Freezing food can lead to a less wasteful Christmas
Food, glorious food... despite all the best of intentions you know your dining tables will be groaning under the weight of delicious Christmas fare this yuletide.
And if you haven't got a dog to chomp down the leftovers, some will probably go in the bin. Pantry shelves will groan under the weight of well-intentioned goodies which will not get eaten and also end up in the bin. That's as good as cash in the trash.
In the UK we throw away seven million tonnes of food and drink from our homes every year, most of which could have been eaten. Wasting food costs the average household £470 a year and Christmas is a particularly wasteful period.
But it doesn't have to be that way.
You can plan your festive cooking and work out what to cook, freeze and defrost in order to have a less stressful and wasteful Christmas.
The most common reason given for putting food in the bin is that it is past its "use by" date. Up to 30 per cent admitted to throwing food away as they had bought too much and didn't eat it.
Myths included a belief that food should only be frozen on the day of purchase to be safe; 38 per cent incorrectly said it is dangerous to refreeze meat after it has been cooked; and 36 per cent wrongly believed that food can become unsafe to eat while in the freezer.
In fact he freezer is like a pause button, so you can freeze foods right up to the "use by" date. If you are up to that date and have no prospect of eating the food just put it in the freezer and suspend time.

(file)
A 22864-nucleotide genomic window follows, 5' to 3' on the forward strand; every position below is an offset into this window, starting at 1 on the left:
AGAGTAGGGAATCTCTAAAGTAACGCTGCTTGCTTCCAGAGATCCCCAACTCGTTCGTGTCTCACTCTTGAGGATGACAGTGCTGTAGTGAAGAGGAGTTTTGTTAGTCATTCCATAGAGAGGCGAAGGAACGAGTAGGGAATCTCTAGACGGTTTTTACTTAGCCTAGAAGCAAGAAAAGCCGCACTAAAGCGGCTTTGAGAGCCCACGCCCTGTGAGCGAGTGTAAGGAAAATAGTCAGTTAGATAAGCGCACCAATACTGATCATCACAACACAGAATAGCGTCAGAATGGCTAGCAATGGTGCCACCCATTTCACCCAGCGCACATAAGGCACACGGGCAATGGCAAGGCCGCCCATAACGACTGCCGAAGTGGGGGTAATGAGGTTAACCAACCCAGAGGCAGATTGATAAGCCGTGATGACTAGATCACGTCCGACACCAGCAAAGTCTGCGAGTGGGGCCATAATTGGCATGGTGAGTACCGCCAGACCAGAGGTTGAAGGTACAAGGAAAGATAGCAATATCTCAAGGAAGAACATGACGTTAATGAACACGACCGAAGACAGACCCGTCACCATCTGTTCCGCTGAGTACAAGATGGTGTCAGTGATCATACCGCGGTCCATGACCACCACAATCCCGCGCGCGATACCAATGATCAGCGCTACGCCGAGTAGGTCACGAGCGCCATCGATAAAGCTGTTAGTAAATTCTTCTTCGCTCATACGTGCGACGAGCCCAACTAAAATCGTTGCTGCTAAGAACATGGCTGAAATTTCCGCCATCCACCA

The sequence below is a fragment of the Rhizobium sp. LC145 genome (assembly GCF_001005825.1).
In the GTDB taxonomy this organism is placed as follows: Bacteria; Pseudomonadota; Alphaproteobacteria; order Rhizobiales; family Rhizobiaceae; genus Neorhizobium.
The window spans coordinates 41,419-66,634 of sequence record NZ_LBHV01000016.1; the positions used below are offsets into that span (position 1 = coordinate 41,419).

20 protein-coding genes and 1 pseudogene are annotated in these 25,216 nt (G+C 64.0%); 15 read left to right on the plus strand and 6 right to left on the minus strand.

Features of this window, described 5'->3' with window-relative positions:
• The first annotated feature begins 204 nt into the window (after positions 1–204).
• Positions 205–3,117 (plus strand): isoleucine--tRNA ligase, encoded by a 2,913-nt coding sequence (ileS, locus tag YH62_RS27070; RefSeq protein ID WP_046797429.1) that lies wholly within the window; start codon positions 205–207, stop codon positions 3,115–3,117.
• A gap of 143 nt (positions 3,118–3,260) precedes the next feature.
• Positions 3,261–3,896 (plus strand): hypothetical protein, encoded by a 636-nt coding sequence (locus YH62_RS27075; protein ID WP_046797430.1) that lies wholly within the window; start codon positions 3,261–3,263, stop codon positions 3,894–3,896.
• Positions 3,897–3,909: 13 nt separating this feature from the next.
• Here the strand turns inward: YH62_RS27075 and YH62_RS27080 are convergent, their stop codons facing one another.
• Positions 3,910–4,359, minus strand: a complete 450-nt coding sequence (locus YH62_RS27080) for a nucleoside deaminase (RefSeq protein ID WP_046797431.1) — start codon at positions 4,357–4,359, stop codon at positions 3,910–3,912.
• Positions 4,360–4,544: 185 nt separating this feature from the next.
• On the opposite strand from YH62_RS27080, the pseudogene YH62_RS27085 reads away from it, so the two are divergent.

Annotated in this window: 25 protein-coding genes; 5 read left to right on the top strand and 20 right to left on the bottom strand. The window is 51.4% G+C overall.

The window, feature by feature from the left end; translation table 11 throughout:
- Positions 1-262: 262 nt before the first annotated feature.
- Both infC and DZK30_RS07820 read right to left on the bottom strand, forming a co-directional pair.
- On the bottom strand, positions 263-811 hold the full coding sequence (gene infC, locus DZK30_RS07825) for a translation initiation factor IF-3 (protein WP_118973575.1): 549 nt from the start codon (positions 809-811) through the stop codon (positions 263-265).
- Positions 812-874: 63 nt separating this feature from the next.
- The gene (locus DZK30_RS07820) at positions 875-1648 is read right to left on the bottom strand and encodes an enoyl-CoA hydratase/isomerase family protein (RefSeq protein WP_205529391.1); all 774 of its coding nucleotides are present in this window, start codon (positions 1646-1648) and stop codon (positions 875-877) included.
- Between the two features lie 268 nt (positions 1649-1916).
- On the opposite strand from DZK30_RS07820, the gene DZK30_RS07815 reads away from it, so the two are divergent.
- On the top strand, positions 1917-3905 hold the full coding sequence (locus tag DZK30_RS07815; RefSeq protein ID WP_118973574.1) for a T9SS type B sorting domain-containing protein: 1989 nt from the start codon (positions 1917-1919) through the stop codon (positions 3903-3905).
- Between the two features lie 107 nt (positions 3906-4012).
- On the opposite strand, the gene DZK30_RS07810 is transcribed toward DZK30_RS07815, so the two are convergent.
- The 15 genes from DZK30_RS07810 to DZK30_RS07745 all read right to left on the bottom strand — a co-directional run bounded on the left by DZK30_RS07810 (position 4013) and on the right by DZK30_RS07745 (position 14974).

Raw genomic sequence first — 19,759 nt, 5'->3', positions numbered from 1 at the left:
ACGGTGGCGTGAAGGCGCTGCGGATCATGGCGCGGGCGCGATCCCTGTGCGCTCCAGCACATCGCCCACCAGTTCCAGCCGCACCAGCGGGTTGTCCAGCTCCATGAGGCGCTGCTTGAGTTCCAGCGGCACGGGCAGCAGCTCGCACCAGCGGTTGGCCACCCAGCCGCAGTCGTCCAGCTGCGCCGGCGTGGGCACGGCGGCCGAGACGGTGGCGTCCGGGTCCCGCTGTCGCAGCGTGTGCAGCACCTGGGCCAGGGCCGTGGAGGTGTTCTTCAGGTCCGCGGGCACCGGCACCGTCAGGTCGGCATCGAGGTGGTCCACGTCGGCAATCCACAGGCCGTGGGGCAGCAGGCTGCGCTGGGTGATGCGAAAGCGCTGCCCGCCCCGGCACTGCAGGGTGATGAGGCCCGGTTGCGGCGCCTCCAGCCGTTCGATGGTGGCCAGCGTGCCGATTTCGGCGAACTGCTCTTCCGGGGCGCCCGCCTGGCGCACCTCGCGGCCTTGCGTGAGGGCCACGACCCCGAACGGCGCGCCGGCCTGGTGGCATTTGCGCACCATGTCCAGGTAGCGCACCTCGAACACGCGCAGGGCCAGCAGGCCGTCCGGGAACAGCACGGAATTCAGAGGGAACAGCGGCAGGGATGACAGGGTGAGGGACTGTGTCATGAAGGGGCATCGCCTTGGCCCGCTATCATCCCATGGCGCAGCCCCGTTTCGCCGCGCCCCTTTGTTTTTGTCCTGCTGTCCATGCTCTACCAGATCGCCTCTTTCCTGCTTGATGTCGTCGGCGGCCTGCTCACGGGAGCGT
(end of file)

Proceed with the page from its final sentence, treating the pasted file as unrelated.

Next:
While food is kept safe in the freezer, it's the quality that deteriorates over time, so the Food Standards Agency recommends eating it within three to six months and checking for any freezing instructions on the packaging. Once defrosted, the pause button is off, so defrost food as and when you need it and eat it within 24 hours of it being fully defrosted.
Turkey and other cooked meats should be cooled down quickly, covered and put in the fridge or freezer within one to two hours. Leftovers should be eaten or frozen within two days (one day for rice dishes).
And don't forget that you can make new meals out of the leftovers and freeze them, too - even if the turkey was originally frozen.
Frozen leftovers should be defrosted thoroughly - either in the fridge overnight or on the defrost setting in the microwave - before being reheated and eaten straight away. Don't reheat it more than once, though - if you don't eat it this time it'll have to go in the bin.
For more information on how to reduce waste and freeze food safely this Christmas, visit www.food.gov.uk/freezerfairy or follow @foodgov #FreezerFairy on Twitter for tips and advice throughout the festive period.
- Look out for our 12 days of Christmas food advice tweets, starting on Thursday, December 22, @Bostonboro #FreezerFairy